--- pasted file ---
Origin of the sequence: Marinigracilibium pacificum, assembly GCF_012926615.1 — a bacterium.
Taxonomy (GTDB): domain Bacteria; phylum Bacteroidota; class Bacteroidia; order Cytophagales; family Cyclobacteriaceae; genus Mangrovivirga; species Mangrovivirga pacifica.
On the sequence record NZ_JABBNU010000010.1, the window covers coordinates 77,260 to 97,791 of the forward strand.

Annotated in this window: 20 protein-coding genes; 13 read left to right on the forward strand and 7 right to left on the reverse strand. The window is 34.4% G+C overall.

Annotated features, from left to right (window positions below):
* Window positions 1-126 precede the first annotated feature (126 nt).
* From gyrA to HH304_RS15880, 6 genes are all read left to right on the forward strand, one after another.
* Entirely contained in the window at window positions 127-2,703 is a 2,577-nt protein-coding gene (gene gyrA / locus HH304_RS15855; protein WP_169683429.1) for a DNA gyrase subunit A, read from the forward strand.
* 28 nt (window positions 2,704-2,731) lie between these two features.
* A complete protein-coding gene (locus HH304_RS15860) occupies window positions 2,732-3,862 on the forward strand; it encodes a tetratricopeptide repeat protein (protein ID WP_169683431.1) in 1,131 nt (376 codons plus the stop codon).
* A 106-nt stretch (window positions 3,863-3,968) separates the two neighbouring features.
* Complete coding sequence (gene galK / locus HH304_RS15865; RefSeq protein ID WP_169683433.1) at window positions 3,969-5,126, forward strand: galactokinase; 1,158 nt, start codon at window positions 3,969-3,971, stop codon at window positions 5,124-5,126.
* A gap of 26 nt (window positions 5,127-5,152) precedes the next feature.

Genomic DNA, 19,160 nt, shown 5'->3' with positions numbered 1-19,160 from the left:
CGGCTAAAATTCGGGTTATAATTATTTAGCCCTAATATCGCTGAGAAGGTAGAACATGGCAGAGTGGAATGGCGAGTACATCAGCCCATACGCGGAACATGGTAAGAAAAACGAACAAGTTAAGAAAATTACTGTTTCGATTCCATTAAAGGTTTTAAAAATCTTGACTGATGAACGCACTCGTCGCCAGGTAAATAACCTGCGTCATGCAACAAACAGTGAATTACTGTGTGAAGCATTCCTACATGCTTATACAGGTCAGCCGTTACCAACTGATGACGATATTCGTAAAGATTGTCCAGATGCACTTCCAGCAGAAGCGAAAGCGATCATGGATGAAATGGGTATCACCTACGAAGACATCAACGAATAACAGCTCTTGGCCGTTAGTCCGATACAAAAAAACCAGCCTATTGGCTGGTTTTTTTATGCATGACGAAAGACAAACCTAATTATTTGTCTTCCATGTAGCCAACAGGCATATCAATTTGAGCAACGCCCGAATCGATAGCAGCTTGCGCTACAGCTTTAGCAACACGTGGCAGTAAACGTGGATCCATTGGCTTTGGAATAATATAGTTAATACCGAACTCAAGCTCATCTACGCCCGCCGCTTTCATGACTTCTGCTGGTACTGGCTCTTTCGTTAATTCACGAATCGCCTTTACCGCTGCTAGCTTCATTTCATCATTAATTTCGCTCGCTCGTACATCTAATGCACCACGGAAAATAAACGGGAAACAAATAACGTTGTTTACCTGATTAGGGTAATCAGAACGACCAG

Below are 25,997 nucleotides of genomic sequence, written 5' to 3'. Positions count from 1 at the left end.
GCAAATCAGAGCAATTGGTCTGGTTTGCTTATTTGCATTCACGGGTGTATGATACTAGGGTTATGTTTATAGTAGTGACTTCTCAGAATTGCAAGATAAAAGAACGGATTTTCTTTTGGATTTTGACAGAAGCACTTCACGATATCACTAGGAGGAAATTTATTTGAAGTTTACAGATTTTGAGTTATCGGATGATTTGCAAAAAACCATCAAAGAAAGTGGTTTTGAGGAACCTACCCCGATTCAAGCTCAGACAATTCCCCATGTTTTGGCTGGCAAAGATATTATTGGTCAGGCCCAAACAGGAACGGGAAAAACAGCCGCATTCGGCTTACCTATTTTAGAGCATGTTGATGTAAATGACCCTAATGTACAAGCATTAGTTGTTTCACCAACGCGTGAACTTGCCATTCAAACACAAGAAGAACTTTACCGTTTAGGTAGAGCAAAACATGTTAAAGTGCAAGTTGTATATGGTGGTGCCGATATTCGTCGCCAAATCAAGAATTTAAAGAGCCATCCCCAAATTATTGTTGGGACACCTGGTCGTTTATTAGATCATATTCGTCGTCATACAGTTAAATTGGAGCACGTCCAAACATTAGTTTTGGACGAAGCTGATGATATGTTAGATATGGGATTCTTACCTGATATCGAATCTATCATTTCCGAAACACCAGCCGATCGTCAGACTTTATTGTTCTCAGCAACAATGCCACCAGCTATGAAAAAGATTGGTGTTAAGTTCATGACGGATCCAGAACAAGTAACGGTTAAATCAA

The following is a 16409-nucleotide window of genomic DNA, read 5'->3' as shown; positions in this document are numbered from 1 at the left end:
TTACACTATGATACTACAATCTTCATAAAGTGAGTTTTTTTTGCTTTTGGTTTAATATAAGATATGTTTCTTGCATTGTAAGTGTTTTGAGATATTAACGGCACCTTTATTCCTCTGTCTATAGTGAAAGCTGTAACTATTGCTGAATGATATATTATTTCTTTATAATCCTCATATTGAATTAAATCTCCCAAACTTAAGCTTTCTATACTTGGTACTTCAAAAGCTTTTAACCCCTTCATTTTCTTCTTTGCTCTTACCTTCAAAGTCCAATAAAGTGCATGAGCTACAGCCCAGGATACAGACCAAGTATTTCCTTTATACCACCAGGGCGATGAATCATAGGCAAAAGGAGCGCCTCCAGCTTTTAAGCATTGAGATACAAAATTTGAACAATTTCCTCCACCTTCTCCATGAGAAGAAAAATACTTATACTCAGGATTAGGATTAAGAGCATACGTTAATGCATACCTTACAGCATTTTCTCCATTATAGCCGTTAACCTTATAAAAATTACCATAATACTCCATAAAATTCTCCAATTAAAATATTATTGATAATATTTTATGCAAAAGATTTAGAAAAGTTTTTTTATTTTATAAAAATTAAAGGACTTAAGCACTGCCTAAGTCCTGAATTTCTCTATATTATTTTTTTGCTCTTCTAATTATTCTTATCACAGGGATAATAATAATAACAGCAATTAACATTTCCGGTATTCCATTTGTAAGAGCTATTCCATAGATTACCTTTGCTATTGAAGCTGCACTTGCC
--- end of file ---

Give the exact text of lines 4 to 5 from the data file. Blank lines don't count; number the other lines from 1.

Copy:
Annotated in this window: 20 protein-coding genes; 13 read left to right on the forward strand and 7 right to left on the reverse strand. The window is 34.4% G+C overall.

Annotated features, from left to right (window positions below):